Under the Visa Waiver Programme a large number of countries are exempt from Visa requirements for non-working stays of less than 90 days. It is advisable however to consult your nearest US embassy. All other stays in the country require a visa, details of these can also be acquired from your nearest US embassy
The currency used in New York/USA is the US Dollar (US$) which is divided into 100 cents (¢). Notes come in denominations of $1, $2, $5, $10, $20, $50 and $100. There are larger denominations but they are rarely used. Coins used are 1¢ (penny), 5¢ (nickel), 10¢ (dime), ¢25 (quarter), ¢50 and $1, although the final two aren’t seen regularly.
English is the first language spoken in New York. Other languages, such as Spanish, Chinese and Italian are also spoken throughout the city.
The climate can be very severe ranging from high humidity, with average temperatures of 25˚C in the summer (fortunately, virtually every building is air conditioned) to temperatures of –15˚C with snow in the winter. The best time to holiday in New York is late spring or early autumn when conditions are fairly average.
Most visitors to New York won’t be covered medically so will have to pay for any medical treatment received.
If you are looking for any sort of remedies to help with a cold, flu etc go to the local drugstore. In case of an emergency, dial 911.
The time zone used in New York is Eastern Standard Time (EST) which is five hours behind Greenwich Mean Time (GMT).
Opening hours for shops in New York are generally between 10.00am and 9.00pm from Monday to Saturday and on Sundays from midday until 5.00pm. Offices open between 9.00am to 5.00pm from Monday to Friday. Banks are normally open from 9.00am to 3.00pm on weekdays and some open until lunch-time on Saturdays.
The two main tourist offices in New York are:
New York City’s Official Visitor Information Center
810 17th Ave at 53rd St
Times Square Visitors Center
Between 46th and 47th Sts
Leaflets on tours along with advice on accommodation can be got at both centers. Most hostels and hotels will have all the information you need for travelling around the city.
There is no VAT in the US but every state, county and city reserves the right to levy its own local tax on all purchases, including hotel and restaurant bills, airline tickets etc. This tax in New York is 8.5%. To avoid embarrassment when it comes to paying the bill, you should always check that a stated price includes tax.
Bringing foreign currency to New York is not recommended as foreign exchange bureaus are extremely rare and even changing it in banks is inconvenient. If you do need to change foreign cash the best place to do so is in any exchange branch of Thomas Cook.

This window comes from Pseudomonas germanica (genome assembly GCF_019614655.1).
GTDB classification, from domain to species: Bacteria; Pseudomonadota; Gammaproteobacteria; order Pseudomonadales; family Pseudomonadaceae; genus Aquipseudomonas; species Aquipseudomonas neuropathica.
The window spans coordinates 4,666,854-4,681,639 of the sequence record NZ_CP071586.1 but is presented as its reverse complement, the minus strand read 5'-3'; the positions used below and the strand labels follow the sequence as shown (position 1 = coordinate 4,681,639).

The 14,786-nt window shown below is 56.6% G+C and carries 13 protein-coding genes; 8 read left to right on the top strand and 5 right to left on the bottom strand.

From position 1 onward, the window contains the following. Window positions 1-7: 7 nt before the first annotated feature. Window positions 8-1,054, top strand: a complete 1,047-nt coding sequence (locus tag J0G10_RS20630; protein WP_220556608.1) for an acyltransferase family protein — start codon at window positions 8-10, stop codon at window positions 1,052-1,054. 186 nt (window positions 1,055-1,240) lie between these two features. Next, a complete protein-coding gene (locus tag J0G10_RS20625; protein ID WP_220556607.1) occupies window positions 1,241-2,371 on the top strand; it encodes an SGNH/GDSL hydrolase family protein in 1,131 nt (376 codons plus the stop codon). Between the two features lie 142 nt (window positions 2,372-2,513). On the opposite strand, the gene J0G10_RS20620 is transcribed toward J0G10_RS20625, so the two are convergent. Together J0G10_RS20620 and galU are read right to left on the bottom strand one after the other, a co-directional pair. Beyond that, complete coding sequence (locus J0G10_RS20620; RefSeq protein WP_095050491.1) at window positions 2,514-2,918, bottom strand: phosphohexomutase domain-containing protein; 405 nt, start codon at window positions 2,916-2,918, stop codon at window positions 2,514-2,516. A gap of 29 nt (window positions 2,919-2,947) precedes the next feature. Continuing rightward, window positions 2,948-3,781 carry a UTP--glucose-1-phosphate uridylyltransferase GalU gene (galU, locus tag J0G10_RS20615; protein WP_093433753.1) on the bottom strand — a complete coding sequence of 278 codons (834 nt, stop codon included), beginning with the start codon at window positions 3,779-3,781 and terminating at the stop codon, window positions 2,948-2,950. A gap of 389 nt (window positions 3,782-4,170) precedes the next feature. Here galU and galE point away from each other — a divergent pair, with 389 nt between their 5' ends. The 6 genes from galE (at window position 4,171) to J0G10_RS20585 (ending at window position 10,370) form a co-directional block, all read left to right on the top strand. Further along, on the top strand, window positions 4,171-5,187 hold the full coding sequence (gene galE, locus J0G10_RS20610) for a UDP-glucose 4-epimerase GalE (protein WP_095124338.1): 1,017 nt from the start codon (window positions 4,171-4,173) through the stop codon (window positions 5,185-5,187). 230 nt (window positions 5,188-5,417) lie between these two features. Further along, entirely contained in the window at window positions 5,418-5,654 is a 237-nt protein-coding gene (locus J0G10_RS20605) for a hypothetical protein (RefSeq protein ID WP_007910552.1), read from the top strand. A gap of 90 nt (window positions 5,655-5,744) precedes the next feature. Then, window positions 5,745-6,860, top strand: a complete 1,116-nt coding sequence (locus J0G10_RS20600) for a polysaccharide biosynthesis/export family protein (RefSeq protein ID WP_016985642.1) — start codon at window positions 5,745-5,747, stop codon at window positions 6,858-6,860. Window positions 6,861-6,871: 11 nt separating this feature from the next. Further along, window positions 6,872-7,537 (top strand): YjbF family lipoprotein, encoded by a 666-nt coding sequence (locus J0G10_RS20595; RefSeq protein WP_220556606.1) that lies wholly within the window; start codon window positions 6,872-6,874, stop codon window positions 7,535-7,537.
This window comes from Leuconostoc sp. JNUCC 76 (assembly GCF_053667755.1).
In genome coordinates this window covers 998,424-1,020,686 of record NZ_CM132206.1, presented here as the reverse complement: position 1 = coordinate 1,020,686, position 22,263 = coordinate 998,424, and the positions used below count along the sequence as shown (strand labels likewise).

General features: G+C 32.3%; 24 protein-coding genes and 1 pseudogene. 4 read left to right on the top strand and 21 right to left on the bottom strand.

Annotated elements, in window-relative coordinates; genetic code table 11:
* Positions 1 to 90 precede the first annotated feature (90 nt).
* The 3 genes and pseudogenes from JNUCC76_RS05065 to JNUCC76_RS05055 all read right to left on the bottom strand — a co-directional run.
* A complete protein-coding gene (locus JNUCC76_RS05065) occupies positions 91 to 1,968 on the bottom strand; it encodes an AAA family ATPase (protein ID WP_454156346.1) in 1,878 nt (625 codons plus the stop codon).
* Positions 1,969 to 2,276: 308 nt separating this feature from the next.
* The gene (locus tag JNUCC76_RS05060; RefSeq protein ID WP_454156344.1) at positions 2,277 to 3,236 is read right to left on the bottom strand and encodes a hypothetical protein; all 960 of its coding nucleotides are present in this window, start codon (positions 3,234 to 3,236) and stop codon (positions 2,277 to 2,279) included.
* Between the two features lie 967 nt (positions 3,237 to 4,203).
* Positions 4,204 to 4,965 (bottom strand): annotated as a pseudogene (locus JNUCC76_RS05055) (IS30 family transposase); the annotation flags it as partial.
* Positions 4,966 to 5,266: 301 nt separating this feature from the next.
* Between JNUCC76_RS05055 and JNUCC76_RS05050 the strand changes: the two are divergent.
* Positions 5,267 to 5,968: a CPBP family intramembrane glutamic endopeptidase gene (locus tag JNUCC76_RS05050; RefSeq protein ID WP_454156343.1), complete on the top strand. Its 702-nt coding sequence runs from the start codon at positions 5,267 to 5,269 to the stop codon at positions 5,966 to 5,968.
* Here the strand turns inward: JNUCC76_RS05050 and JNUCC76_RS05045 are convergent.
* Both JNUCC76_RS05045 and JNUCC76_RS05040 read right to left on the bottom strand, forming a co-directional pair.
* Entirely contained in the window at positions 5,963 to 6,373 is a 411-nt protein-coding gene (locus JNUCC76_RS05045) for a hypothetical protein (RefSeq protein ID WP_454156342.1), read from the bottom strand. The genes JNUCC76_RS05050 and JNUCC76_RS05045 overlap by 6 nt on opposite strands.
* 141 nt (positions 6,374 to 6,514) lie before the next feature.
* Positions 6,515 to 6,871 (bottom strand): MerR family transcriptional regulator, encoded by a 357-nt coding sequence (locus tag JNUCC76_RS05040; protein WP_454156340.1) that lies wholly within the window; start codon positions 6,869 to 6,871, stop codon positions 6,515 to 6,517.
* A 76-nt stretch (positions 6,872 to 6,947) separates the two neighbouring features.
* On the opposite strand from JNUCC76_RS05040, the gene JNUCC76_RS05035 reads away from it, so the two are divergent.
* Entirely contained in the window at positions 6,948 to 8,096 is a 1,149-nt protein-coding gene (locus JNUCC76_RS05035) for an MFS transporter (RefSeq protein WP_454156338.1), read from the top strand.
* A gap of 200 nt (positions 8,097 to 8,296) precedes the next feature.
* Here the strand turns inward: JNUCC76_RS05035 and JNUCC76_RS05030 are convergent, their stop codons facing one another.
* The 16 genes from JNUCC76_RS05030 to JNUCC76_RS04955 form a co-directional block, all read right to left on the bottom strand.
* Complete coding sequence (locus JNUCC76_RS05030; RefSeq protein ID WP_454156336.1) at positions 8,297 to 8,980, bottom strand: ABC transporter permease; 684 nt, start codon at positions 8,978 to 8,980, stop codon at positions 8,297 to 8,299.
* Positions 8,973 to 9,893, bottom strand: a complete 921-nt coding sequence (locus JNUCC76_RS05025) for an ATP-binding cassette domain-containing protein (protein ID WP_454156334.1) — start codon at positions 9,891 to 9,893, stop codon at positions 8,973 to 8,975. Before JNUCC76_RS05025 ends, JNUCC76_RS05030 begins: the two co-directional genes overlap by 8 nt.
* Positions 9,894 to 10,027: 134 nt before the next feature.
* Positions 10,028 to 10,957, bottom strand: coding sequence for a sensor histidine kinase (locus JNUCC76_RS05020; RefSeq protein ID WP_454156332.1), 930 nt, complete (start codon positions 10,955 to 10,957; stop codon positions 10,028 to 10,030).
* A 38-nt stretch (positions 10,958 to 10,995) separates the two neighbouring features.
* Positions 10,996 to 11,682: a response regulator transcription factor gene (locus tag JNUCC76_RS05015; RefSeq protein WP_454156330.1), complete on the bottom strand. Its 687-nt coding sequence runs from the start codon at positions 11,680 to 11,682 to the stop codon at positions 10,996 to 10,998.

The three types of cheque which are most widely recognized are Visa, American Express and Thomas Cook. These are also the easiest to change.
Most businesses will accept traveller’s cheques denominated in US amounts, but you are better changing them in a bank. You will also need identification to do so.
The US uses 110 to 120 volts AC, 60 cycles. If you are using a European or an Australian appliance, you will need a 110-volt transformer and a plug adapter with two flat parallel pins. These adapters are difficult to find in the States so you are recommended to bring one with you.
When you are calling New York from overseas you need to dial 1, followed by a three digit area code, followed by the local seven digit number. New York has numerous three-digit codes so check before dial. If you are in the same area code you just dial the local number.
If you are calling the abroad from within the US you dial 011, followed by the country’s code, area code (remembering to drop the 0) and local number.
New York’s post offices are open from 9am-5pm. Queues can be big but if it stamps you are looking for vending machines sell them, saving you the time. The city’s main post office is at:
421 8th Ave at 33rd St
This office is open 24 hours.
There is a custom of tipping in New York for services received. It is customary to tip most of the following: taxi drivers, waiters and waitresses, barmen, chamber maids, hotel bellboys and airport luggage porters.
It is worth noting what the public holidays are before you travel to New York as the majority of businesses, banks and shops usually shut for the day. In the US they take place on January 1st and 15th, February 19th, May 28th, July 4th, September 3rd, October 8th, November 11th and 29th and December 25th.